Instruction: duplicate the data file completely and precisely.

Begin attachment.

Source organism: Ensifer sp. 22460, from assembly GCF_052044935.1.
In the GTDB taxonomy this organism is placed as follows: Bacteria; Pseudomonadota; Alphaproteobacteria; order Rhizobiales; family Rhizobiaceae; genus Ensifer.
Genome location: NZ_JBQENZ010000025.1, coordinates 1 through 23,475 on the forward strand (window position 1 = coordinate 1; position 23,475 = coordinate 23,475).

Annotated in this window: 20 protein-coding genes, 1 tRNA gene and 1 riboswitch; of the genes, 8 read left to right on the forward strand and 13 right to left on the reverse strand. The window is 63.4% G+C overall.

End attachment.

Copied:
Source organism: Ensifer sp. 22460, from assembly GCF_052044935.1.
In the GTDB taxonomy this organism is placed as follows: Bacteria; Pseudomonadota; Alphaproteobacteria; order Rhizobiales; family Rhizobiaceae; genus Ensifer.
Genome location: NZ_JBQENZ010000025.1, coordinates 1 through 23,475 on the forward strand (window position 1 = coordinate 1; position 23,475 = coordinate 23,475).

Annotated in this window: 20 protein-coding genes, 1 tRNA gene and 1 riboswitch; of the genes, 8 read left to right on the forward strand and 13 right to left on the reverse strand. The window is 63.4% G+C overall.